Robert “Rosie” Rosenthal is one of the most decorated Airmen of World War II. Fresh out of law school, he enlisted in the US Army on 8 December 1941 as an air cadet. He earned his wings in September 1942, and was assigned to train personnel in air-to-air gunnery at Fort Meyers, Florida. In August 1943, Rosenthal joined the 100th Bomb Group, the famous “Bloody 100th,” as a pilot. On the morning of 10 October, Royal Flush , piloted by “Rosie,” along with 19 other B-17s from the 100th, set out for a bombing mission over Munster, Germany. Seven aircraft aborted enroute or shortly after reaching the coast of Holland. The first signs of trouble came after their fighter escort turned for home-9 minutes flying time from Munster-and the replacement escort, having been delayed by ground fog, failed to show up.
By the time the escort arrived for the return trip, the 100th had virtually disappeared from the sky, having been overwhelmed by over 200 enemy aircraft. Of the 13 100th Bomb Group B-17s that reached the initial point, 12 were lost to flak and enemy fighters. Only Rosenthal’s Royal Flush remained, and although seriously damaged with one engine knocked out, Royal Flush successfully bombed her objective. Heading for home, the aircraft became the object of a series of concentrated fighter attacks. With an almost completely destroyed oxygen system, a rocket hole in the right wing and several injured crew members, Royal Flush’s crew was still able to shoot down three enemy fighters. After successfully escaping enemy fighter and air defenses but unable to maintain altitude, Royal Flush’s crew threw all moveable equipment overboard, enabling Rosenthal to bring the aircraft home; the sole survivor from the 100th.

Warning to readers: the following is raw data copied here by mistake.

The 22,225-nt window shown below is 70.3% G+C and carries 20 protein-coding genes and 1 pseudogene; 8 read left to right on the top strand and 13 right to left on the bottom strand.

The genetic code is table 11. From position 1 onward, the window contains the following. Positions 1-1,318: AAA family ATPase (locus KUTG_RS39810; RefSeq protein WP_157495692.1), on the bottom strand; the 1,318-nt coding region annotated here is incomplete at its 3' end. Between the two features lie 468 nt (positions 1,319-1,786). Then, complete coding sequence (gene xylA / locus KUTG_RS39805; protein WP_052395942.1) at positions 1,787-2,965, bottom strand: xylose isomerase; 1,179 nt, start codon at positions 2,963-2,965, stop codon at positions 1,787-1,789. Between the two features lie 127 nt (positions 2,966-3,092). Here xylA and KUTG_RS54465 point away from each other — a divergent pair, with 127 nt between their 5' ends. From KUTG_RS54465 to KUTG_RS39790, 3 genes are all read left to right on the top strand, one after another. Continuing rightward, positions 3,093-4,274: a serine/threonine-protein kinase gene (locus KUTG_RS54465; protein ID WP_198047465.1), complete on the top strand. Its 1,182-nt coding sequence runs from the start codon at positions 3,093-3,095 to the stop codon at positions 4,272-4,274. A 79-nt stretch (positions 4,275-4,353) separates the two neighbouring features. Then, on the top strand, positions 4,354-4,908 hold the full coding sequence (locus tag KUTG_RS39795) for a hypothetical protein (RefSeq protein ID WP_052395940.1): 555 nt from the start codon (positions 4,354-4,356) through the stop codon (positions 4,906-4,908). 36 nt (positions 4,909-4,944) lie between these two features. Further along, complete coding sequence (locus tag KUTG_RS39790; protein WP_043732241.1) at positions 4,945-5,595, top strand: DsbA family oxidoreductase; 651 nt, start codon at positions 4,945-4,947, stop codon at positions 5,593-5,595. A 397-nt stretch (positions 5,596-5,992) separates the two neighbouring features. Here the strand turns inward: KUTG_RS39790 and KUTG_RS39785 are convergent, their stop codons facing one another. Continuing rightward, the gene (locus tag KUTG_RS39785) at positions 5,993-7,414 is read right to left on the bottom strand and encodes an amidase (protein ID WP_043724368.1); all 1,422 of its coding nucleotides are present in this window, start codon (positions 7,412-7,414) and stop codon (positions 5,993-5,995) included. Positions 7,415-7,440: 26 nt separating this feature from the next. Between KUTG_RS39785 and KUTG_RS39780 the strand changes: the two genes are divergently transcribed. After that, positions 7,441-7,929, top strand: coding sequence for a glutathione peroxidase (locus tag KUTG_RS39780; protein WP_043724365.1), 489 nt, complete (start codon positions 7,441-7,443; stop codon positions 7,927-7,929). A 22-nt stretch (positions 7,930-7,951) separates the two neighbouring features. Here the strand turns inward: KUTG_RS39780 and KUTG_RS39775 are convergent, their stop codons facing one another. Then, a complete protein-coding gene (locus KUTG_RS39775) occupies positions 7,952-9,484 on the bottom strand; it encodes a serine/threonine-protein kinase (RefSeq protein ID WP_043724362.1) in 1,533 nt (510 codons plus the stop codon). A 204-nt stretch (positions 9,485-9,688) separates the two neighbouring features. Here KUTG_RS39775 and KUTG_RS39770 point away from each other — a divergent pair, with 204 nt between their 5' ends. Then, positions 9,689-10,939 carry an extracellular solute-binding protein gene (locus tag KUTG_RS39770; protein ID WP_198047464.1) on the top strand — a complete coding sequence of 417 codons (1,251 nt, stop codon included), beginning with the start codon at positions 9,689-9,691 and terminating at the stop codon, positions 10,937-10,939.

During the war, Rosenthal was shot down twice and successfully evaded capture. Following his second shoot down, while serving as command pilot for the 3d Bomb Division on a raid over Berlin, he was rescued by advancing Soviet troops and made his way to Moscow before being returned to the 100th. Rosenthal returned to the US in May 1945, and was assigned to fly B-29s until the end of World War II. Lt Col Rosenthal was one of the outstanding heroes of the Eighth Air Force and one of the most decorated, earning the Distinguished Service Cross, two Silver Stars, two Distinguished Flying Crosses, two Purple Hearts, nine Air Medals, the British Distinguished Flying Cross, and the French Croix de Guerre. After the war ended, he returned to his law firm and was later recruited as an assistant to the US Prosecutor for the Nuremberg trials. Mr. Rosenthal currently lives in New York with his wife Phillis and is retired.